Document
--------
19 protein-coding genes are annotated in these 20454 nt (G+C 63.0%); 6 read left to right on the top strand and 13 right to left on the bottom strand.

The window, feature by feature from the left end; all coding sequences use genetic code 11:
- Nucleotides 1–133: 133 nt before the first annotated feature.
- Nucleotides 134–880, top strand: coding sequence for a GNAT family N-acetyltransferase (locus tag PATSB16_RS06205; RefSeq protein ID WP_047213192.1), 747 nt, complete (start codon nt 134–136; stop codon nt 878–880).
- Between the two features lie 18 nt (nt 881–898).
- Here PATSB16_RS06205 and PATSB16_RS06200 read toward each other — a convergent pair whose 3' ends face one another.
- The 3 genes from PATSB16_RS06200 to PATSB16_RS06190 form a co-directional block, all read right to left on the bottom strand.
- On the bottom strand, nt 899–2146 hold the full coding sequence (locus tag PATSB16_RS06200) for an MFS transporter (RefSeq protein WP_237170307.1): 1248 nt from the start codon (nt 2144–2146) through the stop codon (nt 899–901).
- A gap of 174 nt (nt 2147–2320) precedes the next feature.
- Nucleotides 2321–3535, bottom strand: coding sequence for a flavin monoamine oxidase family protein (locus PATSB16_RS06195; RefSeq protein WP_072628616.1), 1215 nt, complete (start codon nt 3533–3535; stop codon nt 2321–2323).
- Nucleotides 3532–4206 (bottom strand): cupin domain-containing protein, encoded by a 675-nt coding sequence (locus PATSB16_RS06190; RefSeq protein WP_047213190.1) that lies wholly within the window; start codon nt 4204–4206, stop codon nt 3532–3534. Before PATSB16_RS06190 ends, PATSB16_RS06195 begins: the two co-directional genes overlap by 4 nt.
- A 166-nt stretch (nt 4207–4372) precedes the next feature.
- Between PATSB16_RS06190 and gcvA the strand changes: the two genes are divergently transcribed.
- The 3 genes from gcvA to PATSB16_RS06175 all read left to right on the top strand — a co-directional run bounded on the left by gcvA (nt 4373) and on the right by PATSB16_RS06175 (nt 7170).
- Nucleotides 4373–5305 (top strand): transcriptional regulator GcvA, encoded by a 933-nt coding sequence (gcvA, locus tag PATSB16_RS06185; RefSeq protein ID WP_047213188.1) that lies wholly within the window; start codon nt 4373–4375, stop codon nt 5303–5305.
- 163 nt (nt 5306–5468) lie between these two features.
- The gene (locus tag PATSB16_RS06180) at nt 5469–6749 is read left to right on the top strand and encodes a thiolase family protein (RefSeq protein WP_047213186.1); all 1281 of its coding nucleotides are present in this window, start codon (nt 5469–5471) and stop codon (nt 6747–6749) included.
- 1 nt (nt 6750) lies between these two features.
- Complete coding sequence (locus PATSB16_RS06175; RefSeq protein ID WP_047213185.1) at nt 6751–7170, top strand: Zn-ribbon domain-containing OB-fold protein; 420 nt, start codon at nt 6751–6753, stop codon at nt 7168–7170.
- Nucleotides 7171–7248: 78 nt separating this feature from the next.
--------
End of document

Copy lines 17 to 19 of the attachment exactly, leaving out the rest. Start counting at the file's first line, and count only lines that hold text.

- The gene (locus tag PATSB16_RS06180) at nt 5469–6749 is read left to right on the top strand and encodes a thiolase family protein (RefSeq protein WP_047213186.1); all 1281 of its coding nucleotides are present in this window, start codon (nt 5469–5471) and stop codon (nt 6747–6749) included.
- 1 nt (nt 6750) lies between these two features.
- Complete coding sequence (locus PATSB16_RS06175; RefSeq protein ID WP_047213185.1) at nt 6751–7170, top strand: Zn-ribbon domain-containing OB-fold protein; 420 nt, start codon at nt 6751–6753, stop codon at nt 7168–7170.